Listen: “A-Tisket, A-Tasket,” “Dream a Little Dream of Me,” “My Baby Likes to Be-bop (And I Like to Be-bop Too)”

Visit: A portrait and shrine to the jazz legend are on permanent display in Newport News’ Downing-Gross Cultural Arts Center, which named a theater for her and hosts the Ella Fitzgerald Music Festival to commemorate her April birthday.

Pharrell Williams, artist, producer

Born: Virginia Beach, 1973

Breakthrough: Wreckx-n-Effect’s “Rump Shaker,” 1992 (co-songwriter)

Honors: 13 Grammys, six Billboard Music Awards, three BET Awards and four BET Hip Hop Awards

Background: Pharrell Williams’ influence transcends hip-hop, pop, and even music in general as he branches into film, television, and fashion. But he got his start at Virginia Beach’s Princess Anne High School, where he and instrumental polymath Chad Hugo formed what would become a production powerhouse, The Neptunes. Producer Teddy Riley, of New Jack Swing and Blackstreet fame, discovered the pair at a local talent show in the mid-’90s and launched their careers.

Trailblazer Cred: Whether it’s introducing live instruments on hip-hop tracks or teasing out spacey, stuttering beats, Pharrell and The Neptunes gained a reputation early on for experimentation and a playful sound.

Listen: “Rump Shaker,” “Drop It Like It’s Hot,” Nelly’s “Hot in Herre,” “Happy”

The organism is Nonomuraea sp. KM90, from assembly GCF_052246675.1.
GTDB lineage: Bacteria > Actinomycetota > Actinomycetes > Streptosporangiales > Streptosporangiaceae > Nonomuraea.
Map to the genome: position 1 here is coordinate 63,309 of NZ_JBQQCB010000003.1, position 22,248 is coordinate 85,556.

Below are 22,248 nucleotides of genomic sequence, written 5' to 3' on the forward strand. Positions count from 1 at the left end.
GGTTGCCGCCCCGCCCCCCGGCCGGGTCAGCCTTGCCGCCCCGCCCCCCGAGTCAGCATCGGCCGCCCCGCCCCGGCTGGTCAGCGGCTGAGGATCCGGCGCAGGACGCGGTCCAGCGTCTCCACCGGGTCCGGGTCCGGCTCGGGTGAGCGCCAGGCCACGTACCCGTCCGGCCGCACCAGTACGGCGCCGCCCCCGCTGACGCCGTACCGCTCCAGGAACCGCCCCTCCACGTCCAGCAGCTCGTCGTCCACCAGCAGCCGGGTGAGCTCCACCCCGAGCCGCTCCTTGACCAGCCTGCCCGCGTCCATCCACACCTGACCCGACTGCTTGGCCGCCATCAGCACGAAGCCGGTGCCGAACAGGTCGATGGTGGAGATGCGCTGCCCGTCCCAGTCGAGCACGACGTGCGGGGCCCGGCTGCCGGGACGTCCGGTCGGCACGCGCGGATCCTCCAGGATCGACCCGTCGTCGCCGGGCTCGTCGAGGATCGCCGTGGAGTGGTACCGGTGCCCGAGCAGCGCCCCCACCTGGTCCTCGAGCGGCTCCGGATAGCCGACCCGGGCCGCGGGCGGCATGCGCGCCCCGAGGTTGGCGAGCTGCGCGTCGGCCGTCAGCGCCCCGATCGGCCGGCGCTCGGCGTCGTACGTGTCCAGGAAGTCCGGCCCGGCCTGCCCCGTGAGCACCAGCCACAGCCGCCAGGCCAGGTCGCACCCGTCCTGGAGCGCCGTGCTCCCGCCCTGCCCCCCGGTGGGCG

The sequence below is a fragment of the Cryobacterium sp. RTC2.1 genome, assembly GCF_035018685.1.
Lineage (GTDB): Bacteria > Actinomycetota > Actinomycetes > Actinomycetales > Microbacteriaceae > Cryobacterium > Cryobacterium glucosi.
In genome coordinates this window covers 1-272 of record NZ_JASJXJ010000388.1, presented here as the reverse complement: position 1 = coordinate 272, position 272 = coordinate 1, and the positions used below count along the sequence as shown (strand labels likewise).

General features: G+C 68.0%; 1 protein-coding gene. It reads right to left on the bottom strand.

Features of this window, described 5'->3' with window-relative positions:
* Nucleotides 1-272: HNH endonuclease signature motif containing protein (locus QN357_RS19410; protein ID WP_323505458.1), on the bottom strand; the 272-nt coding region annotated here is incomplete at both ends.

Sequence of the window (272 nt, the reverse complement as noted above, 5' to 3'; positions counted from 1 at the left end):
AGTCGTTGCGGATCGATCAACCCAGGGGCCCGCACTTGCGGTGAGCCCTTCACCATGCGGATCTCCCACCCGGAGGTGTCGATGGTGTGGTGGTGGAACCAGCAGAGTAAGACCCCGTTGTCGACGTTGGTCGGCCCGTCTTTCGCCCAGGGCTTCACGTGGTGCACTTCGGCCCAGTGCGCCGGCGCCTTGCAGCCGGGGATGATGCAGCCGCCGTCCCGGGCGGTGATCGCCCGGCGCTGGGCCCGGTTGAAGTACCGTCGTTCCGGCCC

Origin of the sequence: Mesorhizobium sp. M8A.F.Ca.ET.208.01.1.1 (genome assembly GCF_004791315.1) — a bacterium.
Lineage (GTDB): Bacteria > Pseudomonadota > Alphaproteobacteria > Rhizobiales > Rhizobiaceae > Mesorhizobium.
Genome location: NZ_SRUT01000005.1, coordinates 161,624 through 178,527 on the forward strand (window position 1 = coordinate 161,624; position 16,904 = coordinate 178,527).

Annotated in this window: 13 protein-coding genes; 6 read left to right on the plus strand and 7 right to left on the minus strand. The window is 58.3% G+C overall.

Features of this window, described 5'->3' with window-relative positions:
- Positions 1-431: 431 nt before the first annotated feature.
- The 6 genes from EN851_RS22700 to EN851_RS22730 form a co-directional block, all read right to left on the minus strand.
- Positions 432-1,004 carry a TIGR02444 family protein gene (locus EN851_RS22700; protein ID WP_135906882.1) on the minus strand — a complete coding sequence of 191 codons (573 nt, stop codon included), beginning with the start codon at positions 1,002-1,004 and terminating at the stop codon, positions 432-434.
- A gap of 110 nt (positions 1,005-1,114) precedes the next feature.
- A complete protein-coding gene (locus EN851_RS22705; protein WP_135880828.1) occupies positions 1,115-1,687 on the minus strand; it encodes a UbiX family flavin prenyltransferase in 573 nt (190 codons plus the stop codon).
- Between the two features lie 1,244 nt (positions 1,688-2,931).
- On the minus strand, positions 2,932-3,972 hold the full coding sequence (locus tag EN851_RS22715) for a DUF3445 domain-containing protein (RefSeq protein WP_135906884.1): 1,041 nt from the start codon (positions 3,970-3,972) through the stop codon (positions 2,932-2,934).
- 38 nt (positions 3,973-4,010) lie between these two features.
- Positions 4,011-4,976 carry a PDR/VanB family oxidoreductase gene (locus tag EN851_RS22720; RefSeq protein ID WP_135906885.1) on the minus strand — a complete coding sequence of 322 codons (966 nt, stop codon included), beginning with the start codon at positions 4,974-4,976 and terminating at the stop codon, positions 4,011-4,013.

Visit: Pharrell speaks fondly of his days at Princess Anne High School and hanging with friends at Mount Trashmore Park, the 165-acre outdoor space with a skate park and two lakes that was once a landfill.

Ruth Brown, R&B singer

Born: Portsmouth, 1928

Breakthrough: “So Long,” 1949

Honors: Grammy Lifetime Achievement Award, Tony for Best Actress in a Musical

Background: The daughter of a church choir director, Ruth Brown had to sneak out of the house to perform in her early years. She went on to belt out so many hits for her nascent record label that Atlantic Records became known as “The House That Ruth Built.” Master of the genre mashup, Brown could turn from bebop scat to a rock wail on a dime.

Trailblazer Cred: Her hit “(Mama) He Treats Your Daughter Mean” leapt from the top of the R&B charts to the pop charts, a rare crossover feat for the segregated era. In the ’80s, Brown fought for and won royalties for herself and other veteran R&B musicians.

Listen: “Teardrops From My Eyes,” “Lucky Lips”

Visit: Ruth Brown Way now runs in front of Portsmouth’s I.C. Norcom High School, which Brown attended. In Old Town Portsmouth at Emanuel African Methodist Episcopal Church, Brown made her public singing debut at 4, thanks to her choir director father. The second-oldest church in Portsmouth was also a stop on the Underground Railroad. Call ahead to schedule a visit. (757) 393-2259.

Tim “Timbaland” Mosley, DJ and producer